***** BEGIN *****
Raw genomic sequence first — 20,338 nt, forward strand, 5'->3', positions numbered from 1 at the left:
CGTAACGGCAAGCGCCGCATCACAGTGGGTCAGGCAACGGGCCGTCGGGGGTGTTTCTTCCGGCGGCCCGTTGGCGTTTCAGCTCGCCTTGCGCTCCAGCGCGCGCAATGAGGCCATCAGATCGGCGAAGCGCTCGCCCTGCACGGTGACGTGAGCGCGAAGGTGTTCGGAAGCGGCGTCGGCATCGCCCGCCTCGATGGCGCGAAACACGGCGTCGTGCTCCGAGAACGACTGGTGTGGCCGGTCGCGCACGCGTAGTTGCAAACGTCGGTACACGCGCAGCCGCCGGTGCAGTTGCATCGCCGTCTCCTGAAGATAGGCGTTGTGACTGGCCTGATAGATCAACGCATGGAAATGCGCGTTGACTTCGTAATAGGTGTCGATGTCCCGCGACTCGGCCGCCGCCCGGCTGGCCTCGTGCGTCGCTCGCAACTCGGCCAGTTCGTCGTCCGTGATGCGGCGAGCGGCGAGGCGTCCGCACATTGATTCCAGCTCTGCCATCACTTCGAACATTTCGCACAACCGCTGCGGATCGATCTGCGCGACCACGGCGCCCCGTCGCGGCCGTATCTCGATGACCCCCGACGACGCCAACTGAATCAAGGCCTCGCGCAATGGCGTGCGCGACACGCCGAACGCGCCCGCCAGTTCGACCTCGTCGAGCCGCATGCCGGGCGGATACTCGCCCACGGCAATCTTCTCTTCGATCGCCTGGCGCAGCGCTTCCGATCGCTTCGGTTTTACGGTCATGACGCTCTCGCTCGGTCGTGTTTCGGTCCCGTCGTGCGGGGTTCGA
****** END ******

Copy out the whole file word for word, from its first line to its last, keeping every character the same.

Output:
Raw genomic sequence first — 20,338 nt, forward strand, 5'->3', positions numbered from 1 at the left:
CGTAACGGCAAGCGCCGCATCACAGTGGGTCAGGCAACGGGCCGTCGGGGGTGTTTCTTCCGGCGGCCCGTTGGCGTTTCAGCTCGCCTTGCGCTCCAGCGCGCGCAATGAGGCCATCAGATCGGCGAAGCGCTCGCCCTGCACGGTGACGTGAGCGCGAAGGTGTTCGGAAGCGGCGTCGGCATCGCCCGCCTCGATGGCGCGAAACACGGCGTCGTGCTCCGAGAACGACTGGTGTGGCCGGTCGCGCACGCGTAGTTGCAAACGTCGGTACACGCGCAGCCGCCGGTGCAGTTGCATCGCCGTCTCCTGAAGATAGGCGTTGTGACTGGCCTGATAGATCAACGCATGGAAATGCGCGTTGACTTCGTAATAGGTGTCGATGTCCCGCGACTCGGCCGCCGCCCGGCTGGCCTCGTGCGTCGCTCGCAACTCGGCCAGTTCGTCGTCCGTGATGCGGCGAGCGGCGAGGCGTCCGCACATTGATTCCAGCTCTGCCATCACTTCGAACATTTCGCACAACCGCTGCGGATCGATCTGCGCGACCACGGCGCCCCGTCGCGGCCGTATCTCGATGACCCCCGACGACGCCAACTGAATCAAGGCCTCGCGCAATGGCGTGCGCGACACGCCGAACGCGCCCGCCAGTTCGACCTCGTCGAGCCGCATGCCGGGCGGATACTCGCCCACGGCAATCTTCTCTTCGATCGCCTGGCGCAGCGCTTCCGATCGCTTCGGTTTTACGGTCATGACGCTCTCGCTCGGTCGTGTTTCGGTCCCGTCGTGCGGGGTTCGA